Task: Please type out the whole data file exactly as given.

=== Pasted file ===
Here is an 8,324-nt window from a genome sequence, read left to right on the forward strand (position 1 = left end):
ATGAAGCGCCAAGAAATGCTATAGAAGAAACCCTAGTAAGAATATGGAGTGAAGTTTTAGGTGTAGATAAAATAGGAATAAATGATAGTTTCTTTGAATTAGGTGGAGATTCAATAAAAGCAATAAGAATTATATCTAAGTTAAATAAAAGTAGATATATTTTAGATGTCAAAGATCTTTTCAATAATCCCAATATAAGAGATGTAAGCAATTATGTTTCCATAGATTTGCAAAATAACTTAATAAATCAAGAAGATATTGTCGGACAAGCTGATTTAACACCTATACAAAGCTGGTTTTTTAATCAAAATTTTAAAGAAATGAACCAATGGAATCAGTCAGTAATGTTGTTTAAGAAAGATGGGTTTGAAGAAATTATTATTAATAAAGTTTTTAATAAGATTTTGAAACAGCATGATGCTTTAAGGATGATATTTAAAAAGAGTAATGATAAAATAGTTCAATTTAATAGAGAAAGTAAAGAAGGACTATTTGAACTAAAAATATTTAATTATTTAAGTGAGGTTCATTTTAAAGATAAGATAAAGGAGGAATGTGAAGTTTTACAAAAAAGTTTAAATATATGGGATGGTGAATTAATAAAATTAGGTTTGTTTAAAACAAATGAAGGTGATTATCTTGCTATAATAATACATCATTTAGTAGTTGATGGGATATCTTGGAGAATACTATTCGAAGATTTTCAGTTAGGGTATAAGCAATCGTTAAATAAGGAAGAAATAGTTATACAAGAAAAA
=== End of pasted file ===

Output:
Here is an 8,324-nt window from a genome sequence, read left to right on the forward strand (position 1 = left end):
ATGAAGCGCCAAGAAATGCTATAGAAGAAACCCTAGTAAGAATATGGAGTGAAGTTTTAGGTGTAGATAAAATAGGAATAAATGATAGTTTCTTTGAATTAGGTGGAGATTCAATAAAAGCAATAAGAATTATATCTAAGTTAAATAAAAGTAGATATATTTTAGATGTCAAAGATCTTTTCAATAATCCCAATATAAGAGATGTAAGCAATTATGTTTCCATAGATTTGCAAAATAACTTAATAAATCAAGAAGATATTGTCGGACAAGCTGATTTAACACCTATACAAAGCTGGTTTTTTAATCAAAATTTTAAAGAAATGAACCAATGGAATCAGTCAGTAATGTTGTTTAAGAAAGATGGGTTTGAAGAAATTATTATTAATAAAGTTTTTAATAAGATTTTGAAACAGCATGATGCTTTAAGGATGATATTTAAAAAGAGTAATGATAAAATAGTTCAATTTAATAGAGAAAGTAAAGAAGGACTATTTGAACTAAAAATATTTAATTATTTAAGTGAGGTTCATTTTAAAGATAAGATAAAGGAGGAATGTGAAGTTTTACAAAAAAGTTTAAATATATGGGATGGTGAATTAATAAAATTAGGTTTGTTTAAAACAAATGAAGGTGATTATCTTGCTATAATAATACATCATTTAGTAGTTGATGGGATATCTTGGAGAATACTATTCGAAGATTTTCAGTTAGGGTATAAGCAATCGTTAAATAAGGAAGAAATAGTTATACAAGAAAAA